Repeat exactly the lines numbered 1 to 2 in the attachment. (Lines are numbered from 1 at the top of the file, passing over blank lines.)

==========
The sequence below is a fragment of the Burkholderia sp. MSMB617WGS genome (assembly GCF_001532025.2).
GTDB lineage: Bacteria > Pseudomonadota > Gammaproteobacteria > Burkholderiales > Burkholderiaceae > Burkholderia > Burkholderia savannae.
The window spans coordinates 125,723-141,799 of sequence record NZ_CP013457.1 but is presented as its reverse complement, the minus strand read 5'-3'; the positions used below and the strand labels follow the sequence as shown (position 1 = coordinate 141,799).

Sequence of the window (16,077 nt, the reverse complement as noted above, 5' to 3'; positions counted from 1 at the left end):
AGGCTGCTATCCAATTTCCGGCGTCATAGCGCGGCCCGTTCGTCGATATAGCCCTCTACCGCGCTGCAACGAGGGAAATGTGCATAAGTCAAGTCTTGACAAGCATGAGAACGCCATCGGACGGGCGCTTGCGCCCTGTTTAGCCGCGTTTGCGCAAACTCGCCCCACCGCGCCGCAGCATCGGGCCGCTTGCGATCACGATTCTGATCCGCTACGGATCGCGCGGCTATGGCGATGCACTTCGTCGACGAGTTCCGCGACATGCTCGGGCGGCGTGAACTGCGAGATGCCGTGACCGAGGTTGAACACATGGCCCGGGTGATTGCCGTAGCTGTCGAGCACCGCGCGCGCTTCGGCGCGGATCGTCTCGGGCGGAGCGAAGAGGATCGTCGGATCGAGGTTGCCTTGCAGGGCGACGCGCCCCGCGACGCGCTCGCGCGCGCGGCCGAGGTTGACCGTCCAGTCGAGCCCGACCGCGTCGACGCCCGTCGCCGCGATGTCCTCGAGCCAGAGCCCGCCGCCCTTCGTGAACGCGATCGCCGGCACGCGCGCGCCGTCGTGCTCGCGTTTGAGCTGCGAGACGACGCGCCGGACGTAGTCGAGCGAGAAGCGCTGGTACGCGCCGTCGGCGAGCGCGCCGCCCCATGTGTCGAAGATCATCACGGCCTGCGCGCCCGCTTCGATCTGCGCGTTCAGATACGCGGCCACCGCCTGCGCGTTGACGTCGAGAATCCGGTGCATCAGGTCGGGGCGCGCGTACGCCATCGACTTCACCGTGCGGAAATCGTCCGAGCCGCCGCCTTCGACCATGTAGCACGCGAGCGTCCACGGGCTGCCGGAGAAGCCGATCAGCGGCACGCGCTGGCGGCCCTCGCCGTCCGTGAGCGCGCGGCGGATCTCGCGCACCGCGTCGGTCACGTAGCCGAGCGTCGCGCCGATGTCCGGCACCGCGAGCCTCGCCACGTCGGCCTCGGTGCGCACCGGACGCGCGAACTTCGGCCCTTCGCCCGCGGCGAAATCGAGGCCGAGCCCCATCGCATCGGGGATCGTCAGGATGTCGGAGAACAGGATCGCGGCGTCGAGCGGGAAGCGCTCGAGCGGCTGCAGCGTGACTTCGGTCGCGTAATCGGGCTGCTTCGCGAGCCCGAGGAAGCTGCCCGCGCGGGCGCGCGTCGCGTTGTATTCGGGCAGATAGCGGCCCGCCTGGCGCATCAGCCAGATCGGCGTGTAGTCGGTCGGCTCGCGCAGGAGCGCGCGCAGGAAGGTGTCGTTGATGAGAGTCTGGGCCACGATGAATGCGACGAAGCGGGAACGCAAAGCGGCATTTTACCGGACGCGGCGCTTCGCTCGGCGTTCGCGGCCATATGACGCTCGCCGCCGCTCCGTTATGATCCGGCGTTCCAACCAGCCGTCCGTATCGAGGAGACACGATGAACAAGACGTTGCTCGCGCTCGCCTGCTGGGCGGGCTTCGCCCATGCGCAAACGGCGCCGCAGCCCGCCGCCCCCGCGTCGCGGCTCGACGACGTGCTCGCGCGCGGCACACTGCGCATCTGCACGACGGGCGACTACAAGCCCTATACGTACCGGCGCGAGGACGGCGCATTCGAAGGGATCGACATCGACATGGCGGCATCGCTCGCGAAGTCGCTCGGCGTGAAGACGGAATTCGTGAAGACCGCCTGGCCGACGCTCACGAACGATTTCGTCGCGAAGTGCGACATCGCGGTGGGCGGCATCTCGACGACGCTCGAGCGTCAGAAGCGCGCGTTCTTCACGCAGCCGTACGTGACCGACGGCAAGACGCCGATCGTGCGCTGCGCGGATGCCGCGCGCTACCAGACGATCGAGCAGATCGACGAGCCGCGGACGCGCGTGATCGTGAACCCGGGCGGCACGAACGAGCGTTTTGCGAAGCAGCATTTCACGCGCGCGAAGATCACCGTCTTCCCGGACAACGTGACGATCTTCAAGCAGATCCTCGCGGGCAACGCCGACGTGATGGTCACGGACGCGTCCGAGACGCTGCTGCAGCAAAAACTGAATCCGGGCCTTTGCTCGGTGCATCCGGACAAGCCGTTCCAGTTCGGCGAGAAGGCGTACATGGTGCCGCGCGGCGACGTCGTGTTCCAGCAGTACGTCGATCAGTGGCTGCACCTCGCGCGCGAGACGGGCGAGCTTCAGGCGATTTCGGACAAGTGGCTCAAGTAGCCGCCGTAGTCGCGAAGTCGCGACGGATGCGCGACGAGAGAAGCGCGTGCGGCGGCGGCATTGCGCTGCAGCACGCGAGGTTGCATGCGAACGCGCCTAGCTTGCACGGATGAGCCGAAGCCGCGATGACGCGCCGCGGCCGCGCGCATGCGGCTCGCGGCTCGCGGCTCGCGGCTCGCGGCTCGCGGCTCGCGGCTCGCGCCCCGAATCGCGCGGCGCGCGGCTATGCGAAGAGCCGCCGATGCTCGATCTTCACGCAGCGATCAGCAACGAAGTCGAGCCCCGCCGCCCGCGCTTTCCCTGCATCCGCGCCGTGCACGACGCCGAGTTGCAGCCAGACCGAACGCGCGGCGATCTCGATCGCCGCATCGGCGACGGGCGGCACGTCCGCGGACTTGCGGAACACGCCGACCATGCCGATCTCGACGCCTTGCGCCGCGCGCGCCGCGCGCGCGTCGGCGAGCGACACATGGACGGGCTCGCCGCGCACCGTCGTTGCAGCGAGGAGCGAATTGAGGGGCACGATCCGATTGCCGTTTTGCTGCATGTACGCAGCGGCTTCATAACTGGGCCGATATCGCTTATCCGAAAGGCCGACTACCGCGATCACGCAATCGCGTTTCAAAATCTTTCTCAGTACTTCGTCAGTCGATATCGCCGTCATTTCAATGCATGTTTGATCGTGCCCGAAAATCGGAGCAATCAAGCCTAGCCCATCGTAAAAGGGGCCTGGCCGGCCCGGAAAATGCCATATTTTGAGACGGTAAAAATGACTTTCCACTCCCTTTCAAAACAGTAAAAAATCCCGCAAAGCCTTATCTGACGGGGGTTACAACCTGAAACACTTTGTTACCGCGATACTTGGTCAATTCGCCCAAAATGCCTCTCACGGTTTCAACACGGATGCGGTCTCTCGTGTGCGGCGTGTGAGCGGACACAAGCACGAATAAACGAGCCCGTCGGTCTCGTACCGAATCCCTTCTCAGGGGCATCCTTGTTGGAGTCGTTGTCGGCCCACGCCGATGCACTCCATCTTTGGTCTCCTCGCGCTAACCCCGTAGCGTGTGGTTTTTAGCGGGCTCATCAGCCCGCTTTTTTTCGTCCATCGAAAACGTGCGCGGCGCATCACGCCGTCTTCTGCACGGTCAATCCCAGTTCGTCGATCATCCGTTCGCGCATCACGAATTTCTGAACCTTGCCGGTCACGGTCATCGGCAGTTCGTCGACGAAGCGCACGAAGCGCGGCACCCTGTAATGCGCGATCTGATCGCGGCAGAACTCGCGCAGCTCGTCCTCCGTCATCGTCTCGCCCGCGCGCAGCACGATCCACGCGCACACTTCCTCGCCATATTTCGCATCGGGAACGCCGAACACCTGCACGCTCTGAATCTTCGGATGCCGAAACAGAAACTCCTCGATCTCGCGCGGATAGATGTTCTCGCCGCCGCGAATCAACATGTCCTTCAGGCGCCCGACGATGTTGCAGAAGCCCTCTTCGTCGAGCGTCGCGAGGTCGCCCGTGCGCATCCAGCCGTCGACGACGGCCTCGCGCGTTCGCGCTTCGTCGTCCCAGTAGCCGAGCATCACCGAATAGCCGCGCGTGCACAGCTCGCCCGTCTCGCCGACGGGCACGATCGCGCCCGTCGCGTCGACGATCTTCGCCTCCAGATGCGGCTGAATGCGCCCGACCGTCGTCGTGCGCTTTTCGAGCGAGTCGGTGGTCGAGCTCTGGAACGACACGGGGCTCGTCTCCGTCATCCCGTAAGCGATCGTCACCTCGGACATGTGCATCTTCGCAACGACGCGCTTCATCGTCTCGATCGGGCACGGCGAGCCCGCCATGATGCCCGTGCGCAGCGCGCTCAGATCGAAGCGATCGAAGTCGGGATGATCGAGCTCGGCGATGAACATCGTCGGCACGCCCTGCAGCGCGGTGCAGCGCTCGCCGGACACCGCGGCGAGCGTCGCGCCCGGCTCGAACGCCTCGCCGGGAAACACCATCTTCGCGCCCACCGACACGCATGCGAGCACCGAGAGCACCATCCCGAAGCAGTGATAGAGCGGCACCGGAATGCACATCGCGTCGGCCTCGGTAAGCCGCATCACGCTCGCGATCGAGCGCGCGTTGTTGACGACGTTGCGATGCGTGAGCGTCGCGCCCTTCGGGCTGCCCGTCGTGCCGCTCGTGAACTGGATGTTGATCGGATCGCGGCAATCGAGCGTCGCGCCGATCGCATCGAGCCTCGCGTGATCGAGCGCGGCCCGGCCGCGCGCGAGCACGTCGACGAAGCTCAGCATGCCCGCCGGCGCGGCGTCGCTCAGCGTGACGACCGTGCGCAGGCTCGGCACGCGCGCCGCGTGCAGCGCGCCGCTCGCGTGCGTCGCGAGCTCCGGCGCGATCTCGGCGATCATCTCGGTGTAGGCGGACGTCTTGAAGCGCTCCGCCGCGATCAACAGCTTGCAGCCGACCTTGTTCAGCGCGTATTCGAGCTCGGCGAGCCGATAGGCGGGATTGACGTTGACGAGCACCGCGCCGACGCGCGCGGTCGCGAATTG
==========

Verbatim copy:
The sequence below is a fragment of the Burkholderia sp. MSMB617WGS genome (assembly GCF_001532025.2).
GTDB lineage: Bacteria > Pseudomonadota > Gammaproteobacteria > Burkholderiales > Burkholderiaceae > Burkholderia > Burkholderia savannae.